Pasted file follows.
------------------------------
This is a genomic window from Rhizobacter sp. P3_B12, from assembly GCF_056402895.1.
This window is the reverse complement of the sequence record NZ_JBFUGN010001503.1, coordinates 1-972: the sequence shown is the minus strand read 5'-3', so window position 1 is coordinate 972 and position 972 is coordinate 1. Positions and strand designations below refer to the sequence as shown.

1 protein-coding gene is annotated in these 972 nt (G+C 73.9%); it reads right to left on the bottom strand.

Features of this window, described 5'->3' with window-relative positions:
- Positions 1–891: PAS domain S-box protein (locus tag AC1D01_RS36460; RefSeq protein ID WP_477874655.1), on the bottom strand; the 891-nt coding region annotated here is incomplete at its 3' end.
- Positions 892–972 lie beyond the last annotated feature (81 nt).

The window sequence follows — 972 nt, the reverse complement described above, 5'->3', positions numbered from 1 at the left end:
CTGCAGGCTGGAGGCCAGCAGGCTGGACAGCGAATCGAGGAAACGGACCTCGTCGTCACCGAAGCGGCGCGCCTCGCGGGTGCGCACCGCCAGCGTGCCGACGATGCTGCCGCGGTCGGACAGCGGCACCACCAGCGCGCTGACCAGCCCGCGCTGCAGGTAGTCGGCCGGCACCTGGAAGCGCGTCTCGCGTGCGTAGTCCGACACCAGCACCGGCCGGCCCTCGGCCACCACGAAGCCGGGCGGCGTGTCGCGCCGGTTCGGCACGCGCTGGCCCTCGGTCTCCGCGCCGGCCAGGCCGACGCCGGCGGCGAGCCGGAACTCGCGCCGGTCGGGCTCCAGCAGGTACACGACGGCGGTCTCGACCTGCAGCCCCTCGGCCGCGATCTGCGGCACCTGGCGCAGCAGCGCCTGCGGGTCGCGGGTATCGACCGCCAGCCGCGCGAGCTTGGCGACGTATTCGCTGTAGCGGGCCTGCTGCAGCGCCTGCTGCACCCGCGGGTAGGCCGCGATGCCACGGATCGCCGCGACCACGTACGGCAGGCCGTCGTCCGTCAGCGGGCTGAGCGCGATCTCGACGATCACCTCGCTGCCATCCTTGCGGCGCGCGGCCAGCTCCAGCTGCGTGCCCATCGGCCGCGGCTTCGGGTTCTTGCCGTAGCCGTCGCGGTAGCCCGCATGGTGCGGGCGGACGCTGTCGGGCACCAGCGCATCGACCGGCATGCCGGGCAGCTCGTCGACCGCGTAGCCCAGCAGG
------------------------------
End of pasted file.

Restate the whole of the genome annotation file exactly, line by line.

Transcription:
This is a genomic window from Rhizobacter sp. P3_B12, from assembly GCF_056402895.1.
This window is the reverse complement of the sequence record NZ_JBFUGN010001503.1, coordinates 1-972: the sequence shown is the minus strand read 5'-3', so window position 1 is coordinate 972 and position 972 is coordinate 1. Positions and strand designations below refer to the sequence as shown.

1 protein-coding gene is annotated in these 972 nt (G+C 73.9%); it reads right to left on the bottom strand.

Features of this window, described 5'->3' with window-relative positions:
- Positions 1–891: PAS domain S-box protein (locus tag AC1D01_RS36460; RefSeq protein ID WP_477874655.1), on the bottom strand; the 891-nt coding region annotated here is incomplete at its 3' end.
- Positions 892–972 lie beyond the last annotated feature (81 nt).

The window sequence follows — 972 nt, the reverse complement described above, 5'->3', positions numbered from 1 at the left end:
CTGCAGGCTGGAGGCCAGCAGGCTGGACAGCGAATCGAGGAAACGGACCTCGTCGTCACCGAAGCGGCGCGCCTCGCGGGTGCGCACCGCCAGCGTGCCGACGATGCTGCCGCGGTCGGACAGCGGCACCACCAGCGCGCTGACCAGCCCGCGCTGCAGGTAGTCGGCCGGCACCTGGAAGCGCGTCTCGCGTGCGTAGTCCGACACCAGCACCGGCCGGCCCTCGGCCACCACGAAGCCGGGCGGCGTGTCGCGCCGGTTCGGCACGCGCTGGCCCTCGGTCTCCGCGCCGGCCAGGCCGACGCCGGCGGCGAGCCGGAACTCGCGCCGGTCGGGCTCCAGCAGGTACACGACGGCGGTCTCGACCTGCAGCCCCTCGGCCGCGATCTGCGGCACCTGGCGCAGCAGCGCCTGCGGGTCGCGGGTATCGACCGCCAGCCGCGCGAGCTTGGCGACGTATTCGCTGTAGCGGGCCTGCTGCAGCGCCTGCTGCACCCGCGGGTAGGCCGCGATGCCACGGATCGCCGCGACCACGTACGGCAGGCCGTCGTCCGTCAGCGGGCTGAGCGCGATCTCGACGATCACCTCGCTGCCATCCTTGCGGCGCGCGGCCAGCTCCAGCTGCGTGCCCATCGGCCGCGGCTTCGGGTTCTTGCCGTAGCCGTCGCGGTAGCCCGCATGGTGCGGGCGGACGCTGTCGGGCACCAGCGCATCGACCGGCATGCCGGGCAGCTCGTCGACCGCGTAGCCCAGCAGG